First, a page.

4
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I am using the following code to add nodes in a treeview. Is there a better or more compact way of doing this by using LINQ?

foreach (Plan plan in this.IncomingPlan.Plans)
{
    foreach (Document doc in plan.Documents.Where(d => d.Name.Equals(this.DocumentName, StringComparison.OrdinalIgnoreCase)))
    {
        foreach (Author author in doc.Authors)
        {
            TreeNode treeNode = new TreeNode()
            {
                Text = author.Name,
                Type = NodeType.ParentNode,
                Tag = author
            };

            foreach (Book book in author.Books)
            {
                treeNode.Nodes.Add(new TreeNode()
                {                    
                    Text = book.Name,
                    Type = NodeType.ChildNode,
                    Tag = book
                });
            }

            this.treeView.Nodes.Add(treeNode);
        }
    }
}
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2
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You can make this more maintainable and more compact by utilizing LINQ here. I'm not sure what TreeNode is in your code, I'm guessing you derived from a WinForms TreeNode.

I'd argue that the node's Type is unnecessary. You can easily determine that if you look at its Level. Level 0 indicates it is at the root of the tree, otherwise it is greater than 0.

Unfortunately there's no nice way to add a range of nodes to another. You could only add arrays of the nodes. Using a loop would be the best option.

Here, I would flatten the nested loops as far as I can then loop through to add them to the tree. To compact it even more, create a factory method to create the nodes. Even more useful if you have a lot of properties to set.

// create the node for the item
static TreeNode CreateNode<T>(T item, Func<T, string> textSelector)
{
    return new TreeNode { Text = textSelector(item), Tag = item };
}

var authors =
    from plan in this.IncomingPlan.Plans
    from doc in plan.Documents
    where doc.Name.Equals(this.DocumentName, StringComparison.OrdinalIgnoreCase)
    from author in doc.Authors
    select author;

foreach (var author in authors)
{
    var authorNode = CreateNode(author, a => a.Name);

    foreach (var book in author.Books)
    {
        authorNode.Nodes.Add(CreateNode(book, b => b.Name));
    }

    treeView.Nodes.Add(authorNode);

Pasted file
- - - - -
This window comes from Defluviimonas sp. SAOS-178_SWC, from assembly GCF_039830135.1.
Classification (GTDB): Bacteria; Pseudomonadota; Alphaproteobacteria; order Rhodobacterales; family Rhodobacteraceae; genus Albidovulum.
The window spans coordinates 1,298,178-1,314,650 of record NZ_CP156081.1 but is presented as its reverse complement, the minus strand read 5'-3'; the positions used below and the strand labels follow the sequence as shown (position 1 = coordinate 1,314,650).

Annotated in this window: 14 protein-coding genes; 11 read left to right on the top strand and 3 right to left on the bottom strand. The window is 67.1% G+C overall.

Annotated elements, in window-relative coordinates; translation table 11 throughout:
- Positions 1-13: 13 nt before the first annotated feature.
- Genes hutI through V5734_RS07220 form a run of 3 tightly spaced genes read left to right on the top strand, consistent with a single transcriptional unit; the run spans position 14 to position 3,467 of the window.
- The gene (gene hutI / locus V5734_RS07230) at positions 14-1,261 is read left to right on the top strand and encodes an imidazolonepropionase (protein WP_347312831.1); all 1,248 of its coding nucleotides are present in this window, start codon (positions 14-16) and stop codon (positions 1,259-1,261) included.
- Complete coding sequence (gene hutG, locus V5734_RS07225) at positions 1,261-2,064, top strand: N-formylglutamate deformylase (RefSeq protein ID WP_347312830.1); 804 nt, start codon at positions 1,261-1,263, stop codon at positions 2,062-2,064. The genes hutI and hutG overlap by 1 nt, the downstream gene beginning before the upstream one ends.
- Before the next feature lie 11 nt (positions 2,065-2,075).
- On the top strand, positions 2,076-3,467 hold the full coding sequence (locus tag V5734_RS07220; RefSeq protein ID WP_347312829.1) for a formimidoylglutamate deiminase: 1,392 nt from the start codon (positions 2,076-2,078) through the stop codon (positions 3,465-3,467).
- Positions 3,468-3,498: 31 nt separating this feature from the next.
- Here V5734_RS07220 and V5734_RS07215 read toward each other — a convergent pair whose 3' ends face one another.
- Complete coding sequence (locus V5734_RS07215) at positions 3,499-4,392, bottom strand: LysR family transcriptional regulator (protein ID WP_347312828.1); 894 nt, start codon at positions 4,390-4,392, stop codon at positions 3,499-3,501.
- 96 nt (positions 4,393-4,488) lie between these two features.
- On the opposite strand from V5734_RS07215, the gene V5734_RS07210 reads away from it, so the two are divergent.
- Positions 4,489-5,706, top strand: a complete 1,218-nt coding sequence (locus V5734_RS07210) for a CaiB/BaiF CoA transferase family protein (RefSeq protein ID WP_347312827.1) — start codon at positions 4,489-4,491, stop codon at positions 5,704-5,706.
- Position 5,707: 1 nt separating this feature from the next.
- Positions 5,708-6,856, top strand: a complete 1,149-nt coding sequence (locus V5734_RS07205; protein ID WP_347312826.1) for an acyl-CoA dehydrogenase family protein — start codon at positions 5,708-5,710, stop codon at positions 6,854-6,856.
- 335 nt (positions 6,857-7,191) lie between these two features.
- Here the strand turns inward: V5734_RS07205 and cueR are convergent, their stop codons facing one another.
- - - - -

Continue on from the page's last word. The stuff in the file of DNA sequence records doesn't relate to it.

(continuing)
}
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  • \$\begingroup\$ Might be handy to write an extension method on TreeNodeCollection which allows you to add an IEnumerable<TreeNode>. It would still loop under the hood but that detail would be abstracted from you :) \$\endgroup\$ – MattDavey Oct 14 '11 at 8:27
  • \$\begingroup\$ I'd also a method BookToTreeNode(Book b) which could be used in a linq projection -- authorNode.Nodes.Add(author.Books.Select(BookToTreeNode)) \$\endgroup\$ – MattDavey Oct 14 '11 at 8:32
  • \$\begingroup\$ I thought about that at first but decided it is better to not create extension methods for that purpose. It's too bad not all collections support adding ranges (IEnumerable<T> in particular) of items but I don't see the compelling need to write an extension method to do so either as it's not something that is needed too often. \$\endgroup\$ – Jeff Mercado Oct 14 '11 at 9:45
4
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Looks perfectly fine to me. That's the first time I've looked at your code and I was able to see quickly what it does.

There is no need to overly-compact things if it is going to make it a pain for someone else to understand in future.

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  • \$\begingroup\$ four nested foreach loops doesn't look that great! This is a good example of the arrowhead anti-pattern \$\endgroup\$ – MattDavey Oct 14 '11 at 8:28
  • \$\begingroup\$ @MattDavey, I was also concerned about the nested loops that's why I asked the question :) \$\endgroup\$ – awaisj Oct 17 '11 at 5:45

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